A simple example: your local post office.   Does everyone in your town go to the same post office at the same time to get their mail?  If they did,  you would have long lines, extended waits, traffic jams,  and the person who shows up late may get their mail a day later. A single web-site has the same problem: extreme competition for access.  If thousands — or perhaps even millions — of investors go to a corporate website at the same time (at the moment of access cited in an advisory alert) to view an earnings release or other material news announcement, it is impossible to get the information in a fair and simultaneous manner.   The site is going to slow down; some investors will get the news later than others.   If the company has not invested heavily in its website infrastructure, the site may crash, or become so slow that your browser will give up.  Not fair, not simultaneous, and ultimately a low technology value proposition.

Synchronization involves the seamless linking of technical systems worldwide to deliver market-moving news to the global investment community. The moment your news release is simultaneously distributed worldwide, billions of dollars in technology at companies and institutions around the globe are synchronized to provide the information to the investor universe — instantly. That is the behind-the-scenes disclosure synchronization that powers the global financial markets. That is the value of Business Wire technology working in synchronization with the investment industry, financial information systems, and major consumer portals for the collective benefit of institutional and individual investors.  The integrated, multi-tiered pipeline that regulatory information flows through generates opinion, analysis and recommendations, all of which build value for the investor.  Independent analysis and expertise is essential for retail investors working at home, as well as the trading desks at large institutional firms.  And it all happens as a result of Business Wire feeding the pipeline.  Simultaneity drives synchronization, which drives value.  Priceless.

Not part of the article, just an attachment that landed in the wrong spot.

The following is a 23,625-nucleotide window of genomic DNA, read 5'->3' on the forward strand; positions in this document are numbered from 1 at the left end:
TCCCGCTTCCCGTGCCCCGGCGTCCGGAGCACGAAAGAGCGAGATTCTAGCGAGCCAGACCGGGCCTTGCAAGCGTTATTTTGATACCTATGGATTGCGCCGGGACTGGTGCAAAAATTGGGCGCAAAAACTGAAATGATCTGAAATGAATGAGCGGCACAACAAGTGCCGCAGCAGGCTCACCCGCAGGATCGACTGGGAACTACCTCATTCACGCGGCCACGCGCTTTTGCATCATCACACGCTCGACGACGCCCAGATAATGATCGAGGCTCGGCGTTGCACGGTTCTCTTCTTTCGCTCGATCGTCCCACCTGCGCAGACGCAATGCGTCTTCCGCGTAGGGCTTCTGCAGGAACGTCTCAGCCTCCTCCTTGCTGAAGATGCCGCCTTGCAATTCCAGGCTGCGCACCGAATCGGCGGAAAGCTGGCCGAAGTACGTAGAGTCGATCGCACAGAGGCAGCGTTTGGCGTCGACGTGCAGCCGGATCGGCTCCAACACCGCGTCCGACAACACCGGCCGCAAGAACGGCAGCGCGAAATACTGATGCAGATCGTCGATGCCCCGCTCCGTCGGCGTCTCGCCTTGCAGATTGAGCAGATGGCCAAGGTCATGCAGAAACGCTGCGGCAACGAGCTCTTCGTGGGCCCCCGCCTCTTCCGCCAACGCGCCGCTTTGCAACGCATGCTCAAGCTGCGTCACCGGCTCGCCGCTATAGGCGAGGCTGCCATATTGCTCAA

Conversely, Notice-and-Access (single web-site posting)  advisories impede the information pipeline and disrupt the synchronization process.    Why does UPS bring your inventory to your door? The answer is so that your business can function flawlessly, as you designed it.   If you had to jump in your truck every day and drive to UPS, then head over to Fed Ex,  and then to the Post Office  for your business inventory, is that value to you?  Your business is synchronized by the predictable flow of inventory into your manufacturing plant.  So is the global information pipeline.